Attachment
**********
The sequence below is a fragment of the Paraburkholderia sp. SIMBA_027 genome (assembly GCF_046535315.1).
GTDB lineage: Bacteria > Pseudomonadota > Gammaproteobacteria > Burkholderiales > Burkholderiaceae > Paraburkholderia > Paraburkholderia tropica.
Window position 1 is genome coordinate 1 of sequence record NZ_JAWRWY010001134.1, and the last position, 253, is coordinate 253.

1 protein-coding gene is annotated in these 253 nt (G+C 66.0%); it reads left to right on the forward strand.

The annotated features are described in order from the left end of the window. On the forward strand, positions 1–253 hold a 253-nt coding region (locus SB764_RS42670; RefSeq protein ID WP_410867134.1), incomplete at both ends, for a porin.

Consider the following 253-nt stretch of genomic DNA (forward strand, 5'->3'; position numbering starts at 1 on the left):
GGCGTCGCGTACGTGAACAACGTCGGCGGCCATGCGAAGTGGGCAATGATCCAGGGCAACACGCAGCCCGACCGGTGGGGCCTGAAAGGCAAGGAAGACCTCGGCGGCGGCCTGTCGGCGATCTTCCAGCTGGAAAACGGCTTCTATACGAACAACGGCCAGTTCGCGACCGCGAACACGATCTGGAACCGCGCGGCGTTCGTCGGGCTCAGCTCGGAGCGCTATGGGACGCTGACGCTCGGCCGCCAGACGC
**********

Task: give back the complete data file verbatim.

The sequence below is a fragment of the Paraburkholderia sp. SIMBA_027 genome (assembly GCF_046535315.1).
GTDB lineage: Bacteria > Pseudomonadota > Gammaproteobacteria > Burkholderiales > Burkholderiaceae > Paraburkholderia > Paraburkholderia tropica.
Window position 1 is genome coordinate 1 of sequence record NZ_JAWRWY010001134.1, and the last position, 253, is coordinate 253.

1 protein-coding gene is annotated in these 253 nt (G+C 66.0%); it reads left to right on the forward strand.

The annotated features are described in order from the left end of the window. On the forward strand, positions 1–253 hold a 253-nt coding region (locus SB764_RS42670; RefSeq protein ID WP_410867134.1), incomplete at both ends, for a porin.

Consider the following 253-nt stretch of genomic DNA (forward strand, 5'->3'; position numbering starts at 1 on the left):
GGCGTCGCGTACGTGAACAACGTCGGCGGCCATGCGAAGTGGGCAATGATCCAGGGCAACACGCAGCCCGACCGGTGGGGCCTGAAAGGCAAGGAAGACCTCGGCGGCGGCCTGTCGGCGATCTTCCAGCTGGAAAACGGCTTCTATACGAACAACGGCCAGTTCGCGACCGCGAACACGATCTGGAACCGCGCGGCGTTCGTCGGGCTCAGCTCGGAGCGCTATGGGACGCTGACGCTCGGCCGCCAGACGC